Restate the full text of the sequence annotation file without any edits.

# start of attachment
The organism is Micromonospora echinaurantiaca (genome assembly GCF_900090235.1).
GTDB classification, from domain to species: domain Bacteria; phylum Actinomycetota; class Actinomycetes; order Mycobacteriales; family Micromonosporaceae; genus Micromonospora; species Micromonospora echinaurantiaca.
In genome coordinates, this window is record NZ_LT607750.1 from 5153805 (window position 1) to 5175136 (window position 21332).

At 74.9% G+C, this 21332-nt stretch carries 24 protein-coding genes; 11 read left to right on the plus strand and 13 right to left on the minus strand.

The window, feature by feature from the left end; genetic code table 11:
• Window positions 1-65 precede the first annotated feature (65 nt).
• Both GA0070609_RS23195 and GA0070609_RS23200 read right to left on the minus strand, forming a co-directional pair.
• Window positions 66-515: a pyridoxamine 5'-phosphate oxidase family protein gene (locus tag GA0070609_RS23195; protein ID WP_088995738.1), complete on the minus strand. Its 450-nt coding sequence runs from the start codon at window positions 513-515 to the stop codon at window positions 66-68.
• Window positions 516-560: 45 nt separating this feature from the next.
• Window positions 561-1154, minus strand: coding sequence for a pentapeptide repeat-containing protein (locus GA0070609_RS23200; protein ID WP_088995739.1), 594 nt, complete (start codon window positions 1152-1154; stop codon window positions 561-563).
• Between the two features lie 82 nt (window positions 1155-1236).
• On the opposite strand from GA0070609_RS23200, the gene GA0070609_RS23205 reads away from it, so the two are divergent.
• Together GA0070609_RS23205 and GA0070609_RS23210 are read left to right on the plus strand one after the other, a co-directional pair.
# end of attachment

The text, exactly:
The organism is Micromonospora echinaurantiaca (genome assembly GCF_900090235.1).
GTDB classification, from domain to species: domain Bacteria; phylum Actinomycetota; class Actinomycetes; order Mycobacteriales; family Micromonosporaceae; genus Micromonospora; species Micromonospora echinaurantiaca.
In genome coordinates, this window is record NZ_LT607750.1 from 5153805 (window position 1) to 5175136 (window position 21332).

At 74.9% G+C, this 21332-nt stretch carries 24 protein-coding genes; 11 read left to right on the plus strand and 13 right to left on the minus strand.

The window, feature by feature from the left end; genetic code table 11:
• Window positions 1-65 precede the first annotated feature (65 nt).
• Both GA0070609_RS23195 and GA0070609_RS23200 read right to left on the minus strand, forming a co-directional pair.
• Window positions 66-515: a pyridoxamine 5'-phosphate oxidase family protein gene (locus tag GA0070609_RS23195; protein ID WP_088995738.1), complete on the minus strand. Its 450-nt coding sequence runs from the start codon at window positions 513-515 to the stop codon at window positions 66-68.
• Window positions 516-560: 45 nt separating this feature from the next.
• Window positions 561-1154, minus strand: coding sequence for a pentapeptide repeat-containing protein (locus GA0070609_RS23200; protein ID WP_088995739.1), 594 nt, complete (start codon window positions 1152-1154; stop codon window positions 561-563).
• Between the two features lie 82 nt (window positions 1155-1236).
• On the opposite strand from GA0070609_RS23200, the gene GA0070609_RS23205 reads away from it, so the two are divergent.
• Together GA0070609_RS23205 and GA0070609_RS23210 are read left to right on the plus strand one after the other, a co-directional pair.